Sunday, August 22, 2010

Solar Improvements, Nuclear Fallout

The rapid pace of innovation around solar cells continues.  Traditionally, one of the major weaknesses of photovoltaic cells has been their inability to use most of the sun's energy.  A new type of cell promises to help offset that disadvantage by allowing the cells to generate some power from heat as well.  The two methods combined can exceed the theoretical maximum efficiency for photovoltaics alone.  Although these cells only operate at peak efficiency at very high heat and don't set any records for absolute efficiency, there is the possibility the techniques can be used to improve existing solar tech.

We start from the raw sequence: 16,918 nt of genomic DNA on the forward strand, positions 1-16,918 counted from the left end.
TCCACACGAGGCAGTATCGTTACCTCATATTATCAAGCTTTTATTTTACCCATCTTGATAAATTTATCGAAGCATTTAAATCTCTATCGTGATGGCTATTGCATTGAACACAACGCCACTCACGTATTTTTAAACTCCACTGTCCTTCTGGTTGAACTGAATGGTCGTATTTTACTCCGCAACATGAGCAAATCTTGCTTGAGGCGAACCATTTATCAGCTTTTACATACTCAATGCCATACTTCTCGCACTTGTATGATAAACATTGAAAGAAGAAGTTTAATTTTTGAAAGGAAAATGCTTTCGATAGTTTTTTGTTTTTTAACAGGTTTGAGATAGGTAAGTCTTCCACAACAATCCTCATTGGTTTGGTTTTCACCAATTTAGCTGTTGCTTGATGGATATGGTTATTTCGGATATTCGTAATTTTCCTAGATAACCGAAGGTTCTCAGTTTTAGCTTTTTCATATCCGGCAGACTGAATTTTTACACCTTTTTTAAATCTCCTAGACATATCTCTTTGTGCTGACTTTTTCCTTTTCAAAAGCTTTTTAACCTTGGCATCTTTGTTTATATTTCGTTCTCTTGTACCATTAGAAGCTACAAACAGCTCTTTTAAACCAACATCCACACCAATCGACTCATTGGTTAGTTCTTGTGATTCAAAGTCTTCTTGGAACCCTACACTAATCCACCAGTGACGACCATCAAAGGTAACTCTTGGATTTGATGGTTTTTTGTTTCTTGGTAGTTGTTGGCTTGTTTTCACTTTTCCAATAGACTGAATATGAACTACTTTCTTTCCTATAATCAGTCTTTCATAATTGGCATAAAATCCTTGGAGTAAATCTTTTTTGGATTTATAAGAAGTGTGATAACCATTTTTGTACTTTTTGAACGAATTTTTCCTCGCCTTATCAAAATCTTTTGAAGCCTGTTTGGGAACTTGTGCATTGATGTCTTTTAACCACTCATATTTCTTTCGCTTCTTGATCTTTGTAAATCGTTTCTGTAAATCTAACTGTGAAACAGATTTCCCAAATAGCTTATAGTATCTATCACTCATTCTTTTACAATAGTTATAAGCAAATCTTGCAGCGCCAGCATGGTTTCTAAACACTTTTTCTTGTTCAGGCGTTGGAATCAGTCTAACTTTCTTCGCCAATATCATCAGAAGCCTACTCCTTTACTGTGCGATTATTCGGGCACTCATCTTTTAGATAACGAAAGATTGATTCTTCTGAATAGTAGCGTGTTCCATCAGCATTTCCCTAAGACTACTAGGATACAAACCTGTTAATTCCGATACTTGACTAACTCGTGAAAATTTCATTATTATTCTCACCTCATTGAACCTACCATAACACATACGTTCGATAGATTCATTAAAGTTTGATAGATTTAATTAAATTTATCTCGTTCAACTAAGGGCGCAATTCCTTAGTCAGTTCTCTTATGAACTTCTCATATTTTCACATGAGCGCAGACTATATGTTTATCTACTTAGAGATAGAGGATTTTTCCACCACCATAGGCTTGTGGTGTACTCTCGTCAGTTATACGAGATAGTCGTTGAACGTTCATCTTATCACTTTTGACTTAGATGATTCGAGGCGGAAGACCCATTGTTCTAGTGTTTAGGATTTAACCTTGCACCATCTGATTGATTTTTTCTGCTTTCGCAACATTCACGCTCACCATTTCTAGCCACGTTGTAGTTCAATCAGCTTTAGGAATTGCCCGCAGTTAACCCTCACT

Adding to the massive upswing in solar potential comes an article in the New York Times citing a report that shows solar power now costs less than nuclear.  The study has apparently been called into question (see the note at the bottom of the article's pages), but it remains an interesting read, if only to give a glimpse into the web of industry and government considerations that swirl around nuclear power.  Whether the cost crossover point has been reached already, or if it is just looming, it does appear that fission may not be the go-to long-term solution for energy anymore.  I find that pretty surprising.

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